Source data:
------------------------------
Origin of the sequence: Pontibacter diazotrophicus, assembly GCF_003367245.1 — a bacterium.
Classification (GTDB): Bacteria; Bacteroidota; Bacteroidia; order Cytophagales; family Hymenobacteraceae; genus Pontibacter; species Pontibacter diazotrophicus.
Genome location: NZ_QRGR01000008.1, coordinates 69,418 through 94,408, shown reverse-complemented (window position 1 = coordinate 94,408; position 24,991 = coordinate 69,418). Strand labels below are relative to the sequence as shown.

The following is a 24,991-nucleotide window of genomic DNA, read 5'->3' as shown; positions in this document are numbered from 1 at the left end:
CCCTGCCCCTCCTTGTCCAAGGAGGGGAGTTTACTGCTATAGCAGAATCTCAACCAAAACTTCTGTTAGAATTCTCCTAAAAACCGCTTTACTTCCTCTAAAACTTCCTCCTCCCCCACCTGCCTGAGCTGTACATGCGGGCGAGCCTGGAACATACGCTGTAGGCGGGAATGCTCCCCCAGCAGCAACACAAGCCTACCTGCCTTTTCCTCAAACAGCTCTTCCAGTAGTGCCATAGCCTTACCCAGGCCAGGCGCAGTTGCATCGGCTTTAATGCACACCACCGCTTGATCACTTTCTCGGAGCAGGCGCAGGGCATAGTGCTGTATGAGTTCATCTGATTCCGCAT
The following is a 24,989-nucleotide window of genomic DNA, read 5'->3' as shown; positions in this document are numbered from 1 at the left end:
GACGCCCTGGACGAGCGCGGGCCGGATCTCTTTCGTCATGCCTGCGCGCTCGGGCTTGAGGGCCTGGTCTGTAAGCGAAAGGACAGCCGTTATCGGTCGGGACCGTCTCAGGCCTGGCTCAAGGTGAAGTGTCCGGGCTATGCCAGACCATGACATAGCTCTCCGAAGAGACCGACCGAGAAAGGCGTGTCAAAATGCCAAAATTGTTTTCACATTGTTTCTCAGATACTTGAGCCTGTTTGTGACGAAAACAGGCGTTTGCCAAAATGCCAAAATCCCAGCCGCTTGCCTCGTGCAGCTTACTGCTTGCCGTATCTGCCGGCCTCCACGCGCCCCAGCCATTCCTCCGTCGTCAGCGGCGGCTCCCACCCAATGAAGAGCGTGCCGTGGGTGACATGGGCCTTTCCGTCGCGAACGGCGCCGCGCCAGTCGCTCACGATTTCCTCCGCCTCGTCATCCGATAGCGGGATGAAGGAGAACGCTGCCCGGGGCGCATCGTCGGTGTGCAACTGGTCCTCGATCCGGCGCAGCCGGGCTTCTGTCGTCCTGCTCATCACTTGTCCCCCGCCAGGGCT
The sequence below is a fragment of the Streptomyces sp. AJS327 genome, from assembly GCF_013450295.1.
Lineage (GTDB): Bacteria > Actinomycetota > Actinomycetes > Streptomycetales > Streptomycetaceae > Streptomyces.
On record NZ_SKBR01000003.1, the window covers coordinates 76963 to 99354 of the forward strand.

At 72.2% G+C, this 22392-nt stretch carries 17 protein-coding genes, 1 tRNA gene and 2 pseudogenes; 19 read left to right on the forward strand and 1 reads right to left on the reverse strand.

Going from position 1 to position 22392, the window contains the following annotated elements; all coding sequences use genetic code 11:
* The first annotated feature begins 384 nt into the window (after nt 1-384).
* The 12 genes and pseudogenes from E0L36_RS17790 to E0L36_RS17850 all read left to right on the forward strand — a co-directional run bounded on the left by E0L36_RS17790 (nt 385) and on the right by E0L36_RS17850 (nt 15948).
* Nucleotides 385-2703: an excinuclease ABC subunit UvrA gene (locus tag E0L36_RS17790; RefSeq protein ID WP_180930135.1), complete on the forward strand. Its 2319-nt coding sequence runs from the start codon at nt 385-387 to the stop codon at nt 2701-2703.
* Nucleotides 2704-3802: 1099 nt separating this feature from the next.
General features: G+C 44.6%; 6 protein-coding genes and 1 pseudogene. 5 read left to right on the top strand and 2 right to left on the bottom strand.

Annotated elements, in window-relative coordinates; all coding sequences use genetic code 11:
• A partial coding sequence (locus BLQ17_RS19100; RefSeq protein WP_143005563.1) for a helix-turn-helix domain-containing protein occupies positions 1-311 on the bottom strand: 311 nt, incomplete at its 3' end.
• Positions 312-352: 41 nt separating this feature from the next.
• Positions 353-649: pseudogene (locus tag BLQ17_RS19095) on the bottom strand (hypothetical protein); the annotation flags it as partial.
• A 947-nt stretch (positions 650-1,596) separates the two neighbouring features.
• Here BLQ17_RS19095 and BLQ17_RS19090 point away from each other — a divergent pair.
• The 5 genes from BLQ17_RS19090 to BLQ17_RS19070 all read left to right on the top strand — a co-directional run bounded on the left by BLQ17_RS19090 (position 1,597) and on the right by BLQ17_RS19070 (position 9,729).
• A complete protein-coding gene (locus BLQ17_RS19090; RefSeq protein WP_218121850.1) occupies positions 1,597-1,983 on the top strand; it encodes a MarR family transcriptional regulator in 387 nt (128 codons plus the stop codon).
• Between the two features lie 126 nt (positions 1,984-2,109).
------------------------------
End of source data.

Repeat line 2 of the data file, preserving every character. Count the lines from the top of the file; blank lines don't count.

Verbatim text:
Classification (GTDB): Bacteria; Bacteroidota; Bacteroidia; order Cytophagales; family Hymenobacteraceae; genus Pontibacter; species Pontibacter diazotrophicus.